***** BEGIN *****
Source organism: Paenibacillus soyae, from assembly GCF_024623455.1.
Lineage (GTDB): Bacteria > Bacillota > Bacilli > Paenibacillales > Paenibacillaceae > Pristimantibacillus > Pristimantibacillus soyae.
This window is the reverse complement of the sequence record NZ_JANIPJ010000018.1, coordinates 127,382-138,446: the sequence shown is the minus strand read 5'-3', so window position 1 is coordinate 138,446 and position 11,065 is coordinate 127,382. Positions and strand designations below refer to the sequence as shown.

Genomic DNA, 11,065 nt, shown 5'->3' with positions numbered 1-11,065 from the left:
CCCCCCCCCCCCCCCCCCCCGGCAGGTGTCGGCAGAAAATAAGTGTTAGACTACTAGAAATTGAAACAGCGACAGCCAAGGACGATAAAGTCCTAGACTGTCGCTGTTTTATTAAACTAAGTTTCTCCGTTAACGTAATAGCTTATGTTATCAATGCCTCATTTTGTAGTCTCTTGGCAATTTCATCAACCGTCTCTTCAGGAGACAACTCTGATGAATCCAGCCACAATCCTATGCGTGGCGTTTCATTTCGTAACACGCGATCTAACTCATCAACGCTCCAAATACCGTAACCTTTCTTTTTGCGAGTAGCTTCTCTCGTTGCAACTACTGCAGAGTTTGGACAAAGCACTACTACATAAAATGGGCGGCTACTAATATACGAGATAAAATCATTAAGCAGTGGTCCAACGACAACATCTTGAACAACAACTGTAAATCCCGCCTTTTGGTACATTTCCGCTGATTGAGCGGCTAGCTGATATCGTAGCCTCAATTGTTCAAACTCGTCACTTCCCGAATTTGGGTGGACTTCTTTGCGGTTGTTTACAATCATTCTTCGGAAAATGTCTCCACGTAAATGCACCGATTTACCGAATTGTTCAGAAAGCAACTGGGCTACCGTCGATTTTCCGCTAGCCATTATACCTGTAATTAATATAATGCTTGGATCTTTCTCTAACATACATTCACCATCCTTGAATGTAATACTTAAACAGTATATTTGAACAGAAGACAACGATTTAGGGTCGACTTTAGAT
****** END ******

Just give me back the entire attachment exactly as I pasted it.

Source organism: Paenibacillus soyae, from assembly GCF_024623455.1.
Lineage (GTDB): Bacteria > Bacillota > Bacilli > Paenibacillales > Paenibacillaceae > Pristimantibacillus > Pristimantibacillus soyae.
This window is the reverse complement of the sequence record NZ_JANIPJ010000018.1, coordinates 127,382-138,446: the sequence shown is the minus strand read 5'-3', so window position 1 is coordinate 138,446 and position 11,065 is coordinate 127,382. Positions and strand designations below refer to the sequence as shown.

Genomic DNA, 11,065 nt, shown 5'->3' with positions numbered 1-11,065 from the left:
CCCCCCCCCCCCCCCCCCCCGGCAGGTGTCGGCAGAAAATAAGTGTTAGACTACTAGAAATTGAAACAGCGACAGCCAAGGACGATAAAGTCCTAGACTGTCGCTGTTTTATTAAACTAAGTTTCTCCGTTAACGTAATAGCTTATGTTATCAATGCCTCATTTTGTAGTCTCTTGGCAATTTCATCAACCGTCTCTTCAGGAGACAACTCTGATGAATCCAGCCACAATCCTATGCGTGGCGTTTCATTTCGTAACACGCGATCTAACTCATCAACGCTCCAAATACCGTAACCTTTCTTTTTGCGAGTAGCTTCTCTCGTTGCAACTACTGCAGAGTTTGGACAAAGCACTACTACATAAAATGGGCGGCTACTAATATACGAGATAAAATCATTAAGCAGTGGTCCAACGACAACATCTTGAACAACAACTGTAAATCCCGCCTTTTGGTACATTTCCGCTGATTGAGCGGCTAGCTGATATCGTAGCCTCAATTGTTCAAACTCGTCACTTCCCGAATTTGGGTGGACTTCTTTGCGGTTGTTTACAATCATTCTTCGGAAAATGTCTCCACGTAAATGCACCGATTTACCGAATTGTTCAGAAAGCAACTGGGCTACCGTCGATTTTCCGCTAGCCATTATACCTGTAATTAATATAATGCTTGGATCTTTCTCTAACATACATTCACCATCCTTGAATGTAATACTTAAACAGTATATTTGAACAGAAGACAACGATTTAGGGTCGACTTTAGAT